Zoom Into a Request to be Declared an 'Hidalgo'

By Andalusian Archives

Writ recognizing Fernando Padilla Dávila as an hidalgo (1550) by Condes de Gómara y familia Arias de SaavedraAndalusian Archives

A patent of nobility was a legal document containing information on the judgment through which an individual was granted noble status.

When the status of a "hidalgo" (or noble) was granted, the individual became a member of the lower, untitled nobility.

As well as privileged social standing, the status came with tax advantages and economic benefits, as nobles were exempt from certain taxes and duties.

In a society as hierarchical as the Spanish Old Regime, "hidalgos" worked hard to establish a series of visible symbols that would make it clear that they were part of the nobility. All these symbols had a common feature: extolling the past and emphasizing the family lineage.

This Patent of Nobility was issued at the request of Fernando Padilla Dávila, an alderman in Jerez de la Frontera. In 1557, he took a claim to the Chancellery of Granada against Jerez council's intention to charge him a tax on meat and fish.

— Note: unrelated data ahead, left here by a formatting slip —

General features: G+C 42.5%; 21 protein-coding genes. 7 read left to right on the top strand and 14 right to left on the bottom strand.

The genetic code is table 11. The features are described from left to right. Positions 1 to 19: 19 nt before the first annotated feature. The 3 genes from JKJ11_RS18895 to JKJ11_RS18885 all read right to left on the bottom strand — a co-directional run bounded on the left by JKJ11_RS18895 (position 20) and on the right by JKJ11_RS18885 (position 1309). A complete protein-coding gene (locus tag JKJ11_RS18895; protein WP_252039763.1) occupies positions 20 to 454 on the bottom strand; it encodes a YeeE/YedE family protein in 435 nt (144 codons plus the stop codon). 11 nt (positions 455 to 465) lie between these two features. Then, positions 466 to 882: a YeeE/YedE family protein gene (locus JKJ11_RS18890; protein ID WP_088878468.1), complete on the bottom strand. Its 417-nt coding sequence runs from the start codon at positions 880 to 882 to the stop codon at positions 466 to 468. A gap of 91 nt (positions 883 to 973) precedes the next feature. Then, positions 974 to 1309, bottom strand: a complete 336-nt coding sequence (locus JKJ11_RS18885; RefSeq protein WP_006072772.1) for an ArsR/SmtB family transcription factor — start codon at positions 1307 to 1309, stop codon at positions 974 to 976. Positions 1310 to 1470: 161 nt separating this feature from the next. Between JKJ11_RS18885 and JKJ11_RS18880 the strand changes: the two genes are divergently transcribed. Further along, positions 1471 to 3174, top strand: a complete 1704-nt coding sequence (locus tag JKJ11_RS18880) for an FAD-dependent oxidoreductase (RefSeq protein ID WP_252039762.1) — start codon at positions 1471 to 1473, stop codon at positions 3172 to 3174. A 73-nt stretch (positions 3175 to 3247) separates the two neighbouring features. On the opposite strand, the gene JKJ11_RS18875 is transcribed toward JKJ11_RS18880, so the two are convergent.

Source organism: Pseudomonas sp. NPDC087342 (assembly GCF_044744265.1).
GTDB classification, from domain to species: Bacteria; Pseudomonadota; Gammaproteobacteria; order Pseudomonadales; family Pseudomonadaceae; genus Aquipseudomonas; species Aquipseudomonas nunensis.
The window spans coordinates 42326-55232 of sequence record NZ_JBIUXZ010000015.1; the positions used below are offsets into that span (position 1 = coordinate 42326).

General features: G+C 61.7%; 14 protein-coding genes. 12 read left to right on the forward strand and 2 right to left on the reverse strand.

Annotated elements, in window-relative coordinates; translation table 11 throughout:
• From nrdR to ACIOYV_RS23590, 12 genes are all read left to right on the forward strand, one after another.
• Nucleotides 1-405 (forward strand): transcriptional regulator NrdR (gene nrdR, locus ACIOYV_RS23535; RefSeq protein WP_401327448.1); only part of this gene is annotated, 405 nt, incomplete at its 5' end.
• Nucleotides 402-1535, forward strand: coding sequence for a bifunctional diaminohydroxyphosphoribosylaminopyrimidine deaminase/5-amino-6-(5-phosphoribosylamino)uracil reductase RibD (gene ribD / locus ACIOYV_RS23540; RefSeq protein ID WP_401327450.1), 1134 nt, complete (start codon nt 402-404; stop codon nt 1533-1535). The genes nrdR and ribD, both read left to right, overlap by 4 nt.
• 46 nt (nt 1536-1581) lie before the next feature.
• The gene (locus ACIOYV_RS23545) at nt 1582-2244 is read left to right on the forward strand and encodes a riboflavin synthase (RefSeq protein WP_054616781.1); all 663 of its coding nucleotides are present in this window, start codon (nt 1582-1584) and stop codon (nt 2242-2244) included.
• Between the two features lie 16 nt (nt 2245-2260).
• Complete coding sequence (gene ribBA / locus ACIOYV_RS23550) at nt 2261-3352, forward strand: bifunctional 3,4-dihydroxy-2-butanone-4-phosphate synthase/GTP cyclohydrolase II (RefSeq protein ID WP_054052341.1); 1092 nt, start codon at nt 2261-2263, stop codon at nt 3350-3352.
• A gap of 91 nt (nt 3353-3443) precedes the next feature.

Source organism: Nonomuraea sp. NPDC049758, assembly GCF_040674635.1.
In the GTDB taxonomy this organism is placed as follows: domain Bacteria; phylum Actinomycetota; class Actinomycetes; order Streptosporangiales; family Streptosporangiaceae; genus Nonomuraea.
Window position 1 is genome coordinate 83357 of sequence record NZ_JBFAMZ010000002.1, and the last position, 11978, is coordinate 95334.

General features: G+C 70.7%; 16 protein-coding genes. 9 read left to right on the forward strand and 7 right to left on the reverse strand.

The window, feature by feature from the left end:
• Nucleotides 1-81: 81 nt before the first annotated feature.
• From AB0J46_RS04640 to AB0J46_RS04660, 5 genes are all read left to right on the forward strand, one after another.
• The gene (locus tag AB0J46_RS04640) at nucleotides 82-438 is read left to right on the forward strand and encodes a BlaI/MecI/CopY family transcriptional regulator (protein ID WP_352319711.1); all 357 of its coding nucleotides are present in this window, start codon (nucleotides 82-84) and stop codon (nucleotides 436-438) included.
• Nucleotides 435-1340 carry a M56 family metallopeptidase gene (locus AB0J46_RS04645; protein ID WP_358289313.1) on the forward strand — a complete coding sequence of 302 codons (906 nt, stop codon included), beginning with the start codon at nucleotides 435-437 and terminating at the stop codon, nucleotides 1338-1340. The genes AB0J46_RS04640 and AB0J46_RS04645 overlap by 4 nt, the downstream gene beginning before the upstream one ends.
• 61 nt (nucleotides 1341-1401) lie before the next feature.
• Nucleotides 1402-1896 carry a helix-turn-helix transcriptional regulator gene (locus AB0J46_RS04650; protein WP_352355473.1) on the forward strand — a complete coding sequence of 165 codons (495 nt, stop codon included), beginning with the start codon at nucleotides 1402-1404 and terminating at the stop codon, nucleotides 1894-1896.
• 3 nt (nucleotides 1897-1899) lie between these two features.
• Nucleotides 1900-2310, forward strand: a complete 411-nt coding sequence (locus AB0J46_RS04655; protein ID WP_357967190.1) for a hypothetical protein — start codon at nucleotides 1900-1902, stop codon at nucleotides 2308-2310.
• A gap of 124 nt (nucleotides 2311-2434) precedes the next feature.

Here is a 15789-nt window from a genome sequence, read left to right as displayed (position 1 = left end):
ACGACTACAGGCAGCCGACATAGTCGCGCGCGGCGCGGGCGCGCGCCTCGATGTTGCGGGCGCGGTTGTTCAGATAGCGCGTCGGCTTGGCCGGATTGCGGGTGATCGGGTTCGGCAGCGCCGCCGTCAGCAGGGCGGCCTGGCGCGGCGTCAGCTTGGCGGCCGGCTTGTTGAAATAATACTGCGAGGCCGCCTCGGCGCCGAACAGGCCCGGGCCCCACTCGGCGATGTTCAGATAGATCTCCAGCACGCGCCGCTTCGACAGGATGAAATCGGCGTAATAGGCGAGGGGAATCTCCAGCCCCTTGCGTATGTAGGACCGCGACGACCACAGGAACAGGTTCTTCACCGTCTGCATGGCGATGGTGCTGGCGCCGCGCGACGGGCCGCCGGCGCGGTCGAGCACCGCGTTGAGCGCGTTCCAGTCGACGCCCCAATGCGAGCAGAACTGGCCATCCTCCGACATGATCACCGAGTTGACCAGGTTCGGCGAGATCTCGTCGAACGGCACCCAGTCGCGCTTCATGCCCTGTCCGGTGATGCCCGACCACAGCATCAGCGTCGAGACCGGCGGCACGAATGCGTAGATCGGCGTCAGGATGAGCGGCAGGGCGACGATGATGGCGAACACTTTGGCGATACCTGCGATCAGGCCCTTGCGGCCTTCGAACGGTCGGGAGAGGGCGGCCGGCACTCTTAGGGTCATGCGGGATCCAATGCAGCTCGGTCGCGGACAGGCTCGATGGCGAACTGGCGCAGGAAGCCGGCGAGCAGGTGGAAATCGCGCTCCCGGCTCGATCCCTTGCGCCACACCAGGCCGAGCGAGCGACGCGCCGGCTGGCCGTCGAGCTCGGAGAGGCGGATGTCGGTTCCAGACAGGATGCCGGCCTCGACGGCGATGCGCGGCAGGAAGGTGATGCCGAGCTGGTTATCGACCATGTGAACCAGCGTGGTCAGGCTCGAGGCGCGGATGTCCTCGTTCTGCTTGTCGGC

In his claim, he requested that his status as a nobleman be legally declared, which would exempt him from paying the tax.

The way the formal version of a patent of nobility was made depended on the economic means of the person commissioning it. That is why the document was decorated with letters, borders, and miniatures or vignettes, all of which imbued the document with greater significance.

The wealth of details on this document suggests that the claimant was financially well-off.

It is a richly decorated and beautifully illuminated document, whose contents are written in blackletter Gothic script with the initials in golden ink, inside a border that is handsomely adorned with plant motifs.

The borders, in the form of strips or bands, frame the text of these documents and are also decorative motifs.

They usually mimicked the designs and styles found in books, and were the work of professionals whose job it was to decorate documents.

Miniatures—small drawings used to illustrate patents of nobility—varied greatly in the themes they depicted and in their artistic quality. They are of great interest as reflections of the artists' social reality and symbolic universe.

Some of the most commonly-featured themes include the noble estate, represented by the heraldry of the noble family in question. Coats of arms are a quintessential symbol of the nobility, since they are used exclusively by noble families.

Religious representations in the form of devotional engravings were also very common.

They provide information on private religious practices, and reflect forms of worship and veneration linked to specific geographical areas and social classes. The purpose of the image is to link members of the family's lineage to a dedication, reflecting the piety of the time.

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